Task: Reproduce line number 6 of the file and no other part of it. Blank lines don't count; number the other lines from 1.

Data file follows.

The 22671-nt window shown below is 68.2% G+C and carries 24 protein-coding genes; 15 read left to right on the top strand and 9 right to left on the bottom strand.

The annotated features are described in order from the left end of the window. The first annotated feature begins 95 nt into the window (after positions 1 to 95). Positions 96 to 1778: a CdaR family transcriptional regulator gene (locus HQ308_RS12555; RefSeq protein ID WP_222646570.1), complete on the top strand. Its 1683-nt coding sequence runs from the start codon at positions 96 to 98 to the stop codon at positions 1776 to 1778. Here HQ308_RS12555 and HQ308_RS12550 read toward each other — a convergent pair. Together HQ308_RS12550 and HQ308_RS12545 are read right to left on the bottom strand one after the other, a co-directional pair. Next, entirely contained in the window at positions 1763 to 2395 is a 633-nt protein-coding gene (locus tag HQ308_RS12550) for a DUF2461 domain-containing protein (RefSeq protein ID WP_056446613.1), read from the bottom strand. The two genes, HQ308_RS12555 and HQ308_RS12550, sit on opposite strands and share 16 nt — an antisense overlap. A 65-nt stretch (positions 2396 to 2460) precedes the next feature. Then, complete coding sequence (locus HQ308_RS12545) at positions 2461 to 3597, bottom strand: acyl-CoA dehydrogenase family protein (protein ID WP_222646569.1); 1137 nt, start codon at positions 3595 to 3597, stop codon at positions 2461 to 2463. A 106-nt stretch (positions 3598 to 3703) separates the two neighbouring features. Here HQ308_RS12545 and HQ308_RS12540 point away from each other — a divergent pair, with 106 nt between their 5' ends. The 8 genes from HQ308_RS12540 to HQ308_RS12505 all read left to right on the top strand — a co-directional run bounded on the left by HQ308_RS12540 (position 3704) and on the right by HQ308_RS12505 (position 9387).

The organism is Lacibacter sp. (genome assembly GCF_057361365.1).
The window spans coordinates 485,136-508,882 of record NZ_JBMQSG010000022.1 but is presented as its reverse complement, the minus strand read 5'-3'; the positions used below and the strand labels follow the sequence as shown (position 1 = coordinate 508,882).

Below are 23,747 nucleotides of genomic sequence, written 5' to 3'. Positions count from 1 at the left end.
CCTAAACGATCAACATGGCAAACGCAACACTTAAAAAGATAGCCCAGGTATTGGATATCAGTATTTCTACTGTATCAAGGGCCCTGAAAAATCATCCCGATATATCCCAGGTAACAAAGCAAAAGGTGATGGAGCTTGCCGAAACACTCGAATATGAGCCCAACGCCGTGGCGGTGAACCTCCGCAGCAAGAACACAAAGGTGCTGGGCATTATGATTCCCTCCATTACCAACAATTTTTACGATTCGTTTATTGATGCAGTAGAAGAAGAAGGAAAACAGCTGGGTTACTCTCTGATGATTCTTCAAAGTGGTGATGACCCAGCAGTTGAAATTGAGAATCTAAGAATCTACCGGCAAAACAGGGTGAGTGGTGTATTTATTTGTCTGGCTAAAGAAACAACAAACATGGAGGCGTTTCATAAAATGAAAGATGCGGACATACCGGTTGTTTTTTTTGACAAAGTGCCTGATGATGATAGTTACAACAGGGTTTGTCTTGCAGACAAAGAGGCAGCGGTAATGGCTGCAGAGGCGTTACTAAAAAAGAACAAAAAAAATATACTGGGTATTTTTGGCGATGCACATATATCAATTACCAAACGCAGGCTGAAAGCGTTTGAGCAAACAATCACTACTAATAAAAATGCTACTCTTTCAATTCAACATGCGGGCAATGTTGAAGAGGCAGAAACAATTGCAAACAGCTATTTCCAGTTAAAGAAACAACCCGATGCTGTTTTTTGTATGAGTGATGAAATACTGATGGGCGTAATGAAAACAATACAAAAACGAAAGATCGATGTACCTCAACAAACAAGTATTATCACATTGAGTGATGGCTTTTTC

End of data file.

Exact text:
CCTAAACGATCAACATGGCAAACGCAACACTTAAAAAGATAGCCCAGGTATTGGATATCAGTATTTCTACTGTATCAAGGGCCCTGAAAAATCATCCCGATATATCCCAGGTAACAAAGCAAAAGGTGATGGAGCTTGCCGAAACACTCGAATATGAGCCCAACGCCGTGGCGGTGAACCTCCGCAGCAAGAACACAAAGGTGCTGGGCATTATGATTCCCTCCATTACCAACAATTTTTACGATTCGTTTATTGATGCAGTAGAAGAAGAAGGAAAACAGCTGGGTTACTCTCTGATGATTCTTCAAAGTGGTGATGACCCAGCAGTTGAAATTGAGAATCTAAGAATCTACCGGCAAAACAGGGTGAGTGGTGTATTTATTTGTCTGGCTAAAGAAACAACAAACATGGAGGCGTTTCATAAAATGAAAGATGCGGACATACCGGTTGTTTTTTTTGACAAAGTGCCTGATGATGATAGTTACAACAGGGTTTGTCTTGCAGACAAAGAGGCAGCGGTAATGGCTGCAGAGGCGTTACTAAAAAAGAACAAAAAAAATATACTGGGTATTTTTGGCGATGCACATATATCAATTACCAAACGCAGGCTGAAAGCGTTTGAGCAAACAATCACTACTAATAAAAATGCTACTCTTTCAATTCAACATGCGGGCAATGTTGAAGAGGCAGAAACAATTGCAAACAGCTATTTCCAGTTAAAGAAACAACCCGATGCTGTTTTTTGTATGAGTGATGAAATACTGATGGGCGTAATGAAAACAATACAAAAACGAAAGATCGATGTACCTCAACAAACAAGTATTATCACATTGAGTGATGGCTTTTTC